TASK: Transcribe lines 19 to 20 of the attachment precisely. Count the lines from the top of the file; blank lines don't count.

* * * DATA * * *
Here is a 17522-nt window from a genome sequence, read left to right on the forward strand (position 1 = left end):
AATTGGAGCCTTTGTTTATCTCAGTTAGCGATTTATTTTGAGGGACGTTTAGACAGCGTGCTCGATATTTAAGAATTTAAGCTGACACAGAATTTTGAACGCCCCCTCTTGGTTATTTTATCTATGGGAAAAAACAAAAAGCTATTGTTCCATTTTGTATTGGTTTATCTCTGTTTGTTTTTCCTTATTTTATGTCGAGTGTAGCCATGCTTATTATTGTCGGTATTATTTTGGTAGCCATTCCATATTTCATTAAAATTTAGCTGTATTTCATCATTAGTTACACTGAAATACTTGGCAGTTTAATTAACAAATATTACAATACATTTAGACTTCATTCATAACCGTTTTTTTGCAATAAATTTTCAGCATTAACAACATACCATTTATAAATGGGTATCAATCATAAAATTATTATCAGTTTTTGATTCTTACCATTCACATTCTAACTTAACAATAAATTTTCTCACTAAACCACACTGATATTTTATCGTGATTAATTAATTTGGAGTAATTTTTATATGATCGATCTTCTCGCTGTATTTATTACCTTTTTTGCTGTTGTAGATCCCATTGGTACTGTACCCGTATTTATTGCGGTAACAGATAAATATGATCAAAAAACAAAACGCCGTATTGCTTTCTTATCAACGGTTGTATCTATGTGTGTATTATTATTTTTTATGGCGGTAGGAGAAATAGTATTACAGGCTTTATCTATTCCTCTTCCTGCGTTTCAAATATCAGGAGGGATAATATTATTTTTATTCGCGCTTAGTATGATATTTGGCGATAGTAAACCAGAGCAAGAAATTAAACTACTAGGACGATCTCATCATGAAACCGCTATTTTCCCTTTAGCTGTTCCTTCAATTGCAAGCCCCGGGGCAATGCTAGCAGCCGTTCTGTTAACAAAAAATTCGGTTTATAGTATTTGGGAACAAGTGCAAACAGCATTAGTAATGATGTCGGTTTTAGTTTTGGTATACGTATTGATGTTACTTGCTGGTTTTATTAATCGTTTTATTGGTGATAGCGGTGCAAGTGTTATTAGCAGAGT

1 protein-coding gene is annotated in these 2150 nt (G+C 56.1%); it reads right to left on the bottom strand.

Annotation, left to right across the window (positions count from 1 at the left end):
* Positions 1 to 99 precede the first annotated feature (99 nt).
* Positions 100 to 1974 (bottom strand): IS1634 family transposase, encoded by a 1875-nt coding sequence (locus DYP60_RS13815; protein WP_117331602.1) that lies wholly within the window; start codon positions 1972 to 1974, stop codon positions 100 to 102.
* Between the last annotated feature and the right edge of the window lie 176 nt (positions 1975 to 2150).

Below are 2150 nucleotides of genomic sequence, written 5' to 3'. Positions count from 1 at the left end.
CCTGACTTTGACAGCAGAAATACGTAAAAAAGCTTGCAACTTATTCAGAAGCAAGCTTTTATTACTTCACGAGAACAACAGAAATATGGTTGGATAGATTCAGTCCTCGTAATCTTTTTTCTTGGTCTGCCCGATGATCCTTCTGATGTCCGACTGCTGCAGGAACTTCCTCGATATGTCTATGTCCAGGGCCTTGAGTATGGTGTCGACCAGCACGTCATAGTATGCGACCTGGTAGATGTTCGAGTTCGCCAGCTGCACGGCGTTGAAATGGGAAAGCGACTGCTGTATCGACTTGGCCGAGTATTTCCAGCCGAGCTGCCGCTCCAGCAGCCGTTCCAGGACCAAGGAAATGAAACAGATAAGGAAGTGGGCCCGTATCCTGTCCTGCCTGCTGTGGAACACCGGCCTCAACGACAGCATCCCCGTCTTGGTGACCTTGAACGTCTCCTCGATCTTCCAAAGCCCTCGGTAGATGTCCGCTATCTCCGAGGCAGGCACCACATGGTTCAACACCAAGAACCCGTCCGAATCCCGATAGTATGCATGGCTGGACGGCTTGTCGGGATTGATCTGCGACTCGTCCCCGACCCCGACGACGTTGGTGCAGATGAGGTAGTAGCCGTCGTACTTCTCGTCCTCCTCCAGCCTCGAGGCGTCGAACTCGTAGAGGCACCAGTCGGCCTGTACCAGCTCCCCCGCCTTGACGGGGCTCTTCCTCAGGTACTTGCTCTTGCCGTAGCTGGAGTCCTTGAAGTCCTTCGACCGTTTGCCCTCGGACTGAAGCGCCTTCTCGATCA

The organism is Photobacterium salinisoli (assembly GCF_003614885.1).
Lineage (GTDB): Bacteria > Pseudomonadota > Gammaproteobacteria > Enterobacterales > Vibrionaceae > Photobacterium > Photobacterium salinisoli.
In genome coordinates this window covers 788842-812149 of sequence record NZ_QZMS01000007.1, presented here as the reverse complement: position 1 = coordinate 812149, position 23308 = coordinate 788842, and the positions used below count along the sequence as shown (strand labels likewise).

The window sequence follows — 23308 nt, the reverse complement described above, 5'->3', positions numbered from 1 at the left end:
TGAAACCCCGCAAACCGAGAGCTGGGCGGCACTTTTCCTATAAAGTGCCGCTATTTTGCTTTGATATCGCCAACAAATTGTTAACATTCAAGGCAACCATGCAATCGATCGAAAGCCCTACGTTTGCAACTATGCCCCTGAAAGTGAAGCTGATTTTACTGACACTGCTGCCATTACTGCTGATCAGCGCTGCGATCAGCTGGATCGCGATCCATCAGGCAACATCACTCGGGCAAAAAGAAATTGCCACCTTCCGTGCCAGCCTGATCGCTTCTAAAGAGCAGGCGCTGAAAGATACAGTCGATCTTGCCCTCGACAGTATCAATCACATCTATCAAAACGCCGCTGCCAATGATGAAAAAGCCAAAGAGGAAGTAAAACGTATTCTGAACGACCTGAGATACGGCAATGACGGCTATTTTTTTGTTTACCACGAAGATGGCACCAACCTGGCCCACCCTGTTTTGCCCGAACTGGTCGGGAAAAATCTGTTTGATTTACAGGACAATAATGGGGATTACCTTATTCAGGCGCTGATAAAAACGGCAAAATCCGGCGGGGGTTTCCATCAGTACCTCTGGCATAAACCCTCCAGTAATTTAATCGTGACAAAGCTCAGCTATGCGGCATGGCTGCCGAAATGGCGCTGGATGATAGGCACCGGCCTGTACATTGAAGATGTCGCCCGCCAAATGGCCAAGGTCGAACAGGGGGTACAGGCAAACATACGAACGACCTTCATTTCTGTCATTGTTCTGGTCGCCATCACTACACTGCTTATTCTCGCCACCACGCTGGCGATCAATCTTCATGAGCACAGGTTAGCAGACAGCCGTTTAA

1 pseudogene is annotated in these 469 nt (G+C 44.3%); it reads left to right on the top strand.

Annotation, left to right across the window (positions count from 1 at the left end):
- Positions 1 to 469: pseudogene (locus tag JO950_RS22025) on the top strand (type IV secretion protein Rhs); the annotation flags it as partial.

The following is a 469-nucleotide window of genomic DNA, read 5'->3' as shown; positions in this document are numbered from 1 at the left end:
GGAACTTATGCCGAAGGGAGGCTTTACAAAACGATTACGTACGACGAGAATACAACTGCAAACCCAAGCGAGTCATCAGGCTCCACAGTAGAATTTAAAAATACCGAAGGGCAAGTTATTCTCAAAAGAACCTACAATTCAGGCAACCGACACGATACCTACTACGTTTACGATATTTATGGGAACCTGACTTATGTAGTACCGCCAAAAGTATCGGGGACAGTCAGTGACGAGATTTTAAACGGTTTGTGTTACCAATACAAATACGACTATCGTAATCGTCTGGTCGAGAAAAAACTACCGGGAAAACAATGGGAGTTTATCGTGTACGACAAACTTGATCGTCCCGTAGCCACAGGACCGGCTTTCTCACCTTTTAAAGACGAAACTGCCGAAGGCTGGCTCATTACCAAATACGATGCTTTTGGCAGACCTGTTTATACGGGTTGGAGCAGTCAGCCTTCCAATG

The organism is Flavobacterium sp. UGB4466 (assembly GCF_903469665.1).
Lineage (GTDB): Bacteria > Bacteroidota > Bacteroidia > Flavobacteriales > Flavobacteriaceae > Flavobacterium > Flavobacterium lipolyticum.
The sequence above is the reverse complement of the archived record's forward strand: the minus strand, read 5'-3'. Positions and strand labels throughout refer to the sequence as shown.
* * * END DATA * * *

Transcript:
GGAACTTATGCCGAAGGGAGGCTTTACAAAACGATTACGTACGACGAGAATACAACTGCAAACCCAAGCGAGTCATCAGGCTCCACAGTAGAATTTAAAAATACCGAAGGGCAAGTTATTCTCAAAAGAACCTACAATTCAGGCAACCGACACGATACCTACTACGTTTACGATATTTATGGGAACCTGACTTATGTAGTACCGCCAAAAGTATCGGGGACAGTCAGTGACGAGATTTTAAACGGTTTGTGTTACCAATACAAATACGACTATCGTAATCGTCTGGTCGAGAAAAAACTACCGGGAAAACAATGGGAGTTTATCGTGTACGACAAACTTGATCGTCCCGTAGCCACAGGACCGGCTTTCTCACCTTTTAAAGACGAAACTGCCGAAGGCTGGCTCATTACCAAATACGATGCTTTTGGCAGACCTGTTTATACGGGTTGGAGCAGTCAGCCTTCCAATG

The organism is Flavobacterium sp. UGB4466 (assembly GCF_903469665.1).